In late 2004, New York City wasn’t seen as having much of a chance to win the right to host the 2012 Summer Olympics, at least by bookmakers in London. According to a November 16, 2004 Newsday article, Paris was viewed as 1-2 favorites – in other words, for every $2 you put down on Paris, you’d win $1 assuming Paris won. London and Madrid were seen as good chances as well, at 3-1 and 4-1 respectively. New York City was considered unlikely at 14-1, although Moscow seemed out of the running with 33-1 odds. Europe appeared to have a lock on the 2012 Games.
New York City had advantages: a modern metropolis with world-class facilities in a compact area, a diverse and energetic populace, financial feasibility, as well as a powerful PR man in Mayor Michael Bloomberg.
The organizers of the Paris Olympic bid were dismissive of the bid coming out of the US. After all, Paris is not only the birthplace of the modern Olympics, it had hosted the Olympics three times, and had more recently built up credibility over two previous bids. New York City, on the other hand, was the biggest city in the increasingly unpopular United States and President George Bush, who led the surprising charge into Iraq. With America fighting such an unpopular war, what is to stop terrorists from targeting New York City again during the Olympic Games?
As Jean-Paul Huchon, the vice president of the Paris Olympic bidding committee put it, “The position of the French government on the international scene, especially after the re-election of George Bush, is going to allow us to have more unity around the French candidacy,” he said in a November 18, 2004 International Herald Tribune article. “This is indisputable. If these are supposed to be the Games of brotherhood and solidarity, this would be more easily achieved in Paris.”
Perhaps that issue weighed heavily in the minds of the International Olympic Committee. Perhaps not. It’s possible that the bigger advantage that Paris had over NYC was that Paris had The Stade de France – a newly built stadium that seated over 81,000 in the center of Paris. At the last stage in the bidding process in February, 2004, New York City still did not have a definitive plan for a stadium.
This was New York’s 20th century West Side Story.
And strangely enough, it involved The Jets.
In the 26-acre area squared in by 30th and 42nd streets, and Tenth Avenue and the Hudson River, is the Long Island Railroad (LIRR) train terminal where trains departing Penn Station a few blocks away rest. It has been an open air eyesore in a poorly developed part of Manhattan, that had been a target for development and reinvigoration by city planners for decades. The fact that there was no subway service to that area, among other reasons, made it a challenging decision to give he go ahead to further develop this massive plot.
But when the Daniel L. Doctoroff, the deputy mayor, and Mayor Michael Bloomberg teamed up for a vision of an Olympics across all five boroughs of New York City, its center in Manhattan, momentum began to build for the establishment of an Olympic Stadium in area called the West Side, but they began to call the Hudson Yards. The American football team – the New York Jets – were bought by Woody Johnson four years previously. His Jets were sharing a stadium with the New York Giants in New Jersey, and so Johnson wanted to have a stadium exclusively for his team. Thus was hatched a plan for The New York Jets to spend $800 million for a stadium on the West Side, with the city and state governments providing another $600 million to fund the construction of the platform that would cover the trains and tracks of the terminal.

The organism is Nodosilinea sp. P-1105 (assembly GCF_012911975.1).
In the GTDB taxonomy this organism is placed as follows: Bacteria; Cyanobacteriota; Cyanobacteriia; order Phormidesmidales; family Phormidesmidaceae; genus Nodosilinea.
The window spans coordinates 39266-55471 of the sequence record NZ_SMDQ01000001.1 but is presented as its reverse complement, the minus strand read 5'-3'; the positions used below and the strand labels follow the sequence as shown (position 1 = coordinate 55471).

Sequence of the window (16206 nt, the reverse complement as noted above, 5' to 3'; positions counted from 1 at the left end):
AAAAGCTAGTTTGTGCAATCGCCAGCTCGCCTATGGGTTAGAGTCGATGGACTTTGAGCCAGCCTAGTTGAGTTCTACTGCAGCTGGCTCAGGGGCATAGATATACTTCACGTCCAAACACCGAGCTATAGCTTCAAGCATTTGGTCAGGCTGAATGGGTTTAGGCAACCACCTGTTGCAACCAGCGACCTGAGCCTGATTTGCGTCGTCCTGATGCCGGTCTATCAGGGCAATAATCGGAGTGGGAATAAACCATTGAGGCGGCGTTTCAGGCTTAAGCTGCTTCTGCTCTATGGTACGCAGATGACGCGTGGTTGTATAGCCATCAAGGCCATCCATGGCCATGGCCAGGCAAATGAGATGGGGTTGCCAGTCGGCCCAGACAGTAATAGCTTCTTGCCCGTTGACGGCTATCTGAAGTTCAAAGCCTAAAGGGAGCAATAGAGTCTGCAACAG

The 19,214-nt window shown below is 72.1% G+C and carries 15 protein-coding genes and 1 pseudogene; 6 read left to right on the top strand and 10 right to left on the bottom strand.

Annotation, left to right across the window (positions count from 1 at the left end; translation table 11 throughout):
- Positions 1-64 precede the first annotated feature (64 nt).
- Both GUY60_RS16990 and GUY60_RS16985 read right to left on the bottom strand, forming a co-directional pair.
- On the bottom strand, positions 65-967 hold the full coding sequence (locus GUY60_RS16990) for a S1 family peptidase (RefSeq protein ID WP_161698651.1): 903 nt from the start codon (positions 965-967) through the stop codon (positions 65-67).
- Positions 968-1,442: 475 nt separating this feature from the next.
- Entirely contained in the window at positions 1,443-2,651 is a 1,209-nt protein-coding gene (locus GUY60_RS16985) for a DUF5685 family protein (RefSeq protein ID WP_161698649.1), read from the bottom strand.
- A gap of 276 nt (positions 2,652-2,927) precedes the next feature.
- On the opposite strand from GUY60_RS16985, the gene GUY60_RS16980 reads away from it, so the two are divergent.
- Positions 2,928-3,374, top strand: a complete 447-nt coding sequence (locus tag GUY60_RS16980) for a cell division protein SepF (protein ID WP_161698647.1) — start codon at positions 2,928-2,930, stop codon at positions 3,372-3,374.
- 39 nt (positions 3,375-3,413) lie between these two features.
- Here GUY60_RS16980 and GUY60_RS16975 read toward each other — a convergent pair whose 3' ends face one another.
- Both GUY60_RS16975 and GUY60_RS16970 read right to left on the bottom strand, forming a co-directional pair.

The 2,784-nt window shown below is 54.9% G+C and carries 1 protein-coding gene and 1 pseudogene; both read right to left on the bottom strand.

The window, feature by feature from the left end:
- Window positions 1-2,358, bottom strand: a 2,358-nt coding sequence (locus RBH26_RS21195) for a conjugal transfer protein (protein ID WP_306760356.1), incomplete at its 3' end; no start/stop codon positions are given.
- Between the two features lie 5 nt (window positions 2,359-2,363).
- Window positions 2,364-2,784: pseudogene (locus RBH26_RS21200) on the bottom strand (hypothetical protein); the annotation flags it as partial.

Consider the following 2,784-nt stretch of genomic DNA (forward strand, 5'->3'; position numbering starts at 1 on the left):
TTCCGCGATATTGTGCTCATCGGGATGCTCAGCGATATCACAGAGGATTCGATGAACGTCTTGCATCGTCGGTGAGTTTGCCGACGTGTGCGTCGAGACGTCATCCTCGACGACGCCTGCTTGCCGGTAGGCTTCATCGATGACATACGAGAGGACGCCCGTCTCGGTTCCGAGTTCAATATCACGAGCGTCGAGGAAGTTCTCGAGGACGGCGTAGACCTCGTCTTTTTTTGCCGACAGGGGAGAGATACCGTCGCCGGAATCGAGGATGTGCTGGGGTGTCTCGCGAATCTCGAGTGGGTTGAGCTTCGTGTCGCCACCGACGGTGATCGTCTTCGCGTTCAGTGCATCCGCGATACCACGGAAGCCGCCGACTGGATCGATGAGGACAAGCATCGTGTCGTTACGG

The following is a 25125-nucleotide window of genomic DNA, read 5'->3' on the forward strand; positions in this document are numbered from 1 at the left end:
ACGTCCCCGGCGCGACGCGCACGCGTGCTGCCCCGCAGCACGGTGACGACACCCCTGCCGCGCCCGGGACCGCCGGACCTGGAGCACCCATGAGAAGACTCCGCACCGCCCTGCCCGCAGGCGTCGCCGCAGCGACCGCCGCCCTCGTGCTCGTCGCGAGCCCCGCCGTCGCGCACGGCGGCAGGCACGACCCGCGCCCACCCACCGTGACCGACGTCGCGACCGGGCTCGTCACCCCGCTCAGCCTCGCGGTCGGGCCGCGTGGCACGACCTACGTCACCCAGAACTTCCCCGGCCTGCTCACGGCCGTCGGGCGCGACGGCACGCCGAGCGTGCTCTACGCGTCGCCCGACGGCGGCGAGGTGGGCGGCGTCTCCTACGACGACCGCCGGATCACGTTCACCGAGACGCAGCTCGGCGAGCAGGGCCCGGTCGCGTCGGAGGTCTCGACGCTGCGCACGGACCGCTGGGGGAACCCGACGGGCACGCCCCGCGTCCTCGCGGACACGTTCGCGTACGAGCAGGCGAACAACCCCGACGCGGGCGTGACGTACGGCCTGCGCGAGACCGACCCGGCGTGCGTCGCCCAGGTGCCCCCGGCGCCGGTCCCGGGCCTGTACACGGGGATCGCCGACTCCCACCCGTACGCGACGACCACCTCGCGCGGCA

The vision included the stadium’s linkage to the aging Jacob Javits convention center, which was the city’s premier convention center, but tiny compared to the centers in other major cities. The new stadium would include a roof that would open up a massive amount of space for conventions, and thus potentially attract significant business and visitors to the Big Apple.
And yet, this was not a vision universally approved. For one, James Dolan, the owner of Cablevision and Madison Square Garden, objected to a rival sports complex opening literally blocks away from his own. Dolan not only aired critical ads against the proposed stadium, he eventually fought back by offering the Metropolitan Transit Authority a bid to compete with the new York Jets’ bid.
Additionally, voices were vociferously raised against the stadium by people living in the surrounding neighborhoods, as well as the nearby theater district, who saw the increased construction and traffic as a problem worth protesting.
So even before the IOC voted on which city to select for 2012, a New York State board called the Public Authorities Control Board (PACB), put a dagger in the heart of the New York City bid. The PACB represents the New York State governor and the leaders of the State Senate and Assembly, and they voted to not approve the plans for the stadium and the convention center extension, perhaps reluctant to use significant state funds for a massive city project.
In the end, the London bookies were right – the winning money was indeed on London. The Jets would remain in New Jersey. And New Yorkers would get on with their lives. Fuhgetaboutit.
- How New York City Won the Olympics Part 1: A Vision Worthy of the Greatest City in the World (Yes, I’m a New Yorker)
- How New York City Won the Olympics Part 3: City Planning Must Come Before Olympic Planning
- How New York City Won The Olympics Part 4: No Olympics But a Lasting Olympic Legacy
- How New York City Won The Olympics Part 5: How My New York Mets Got their New Ballpark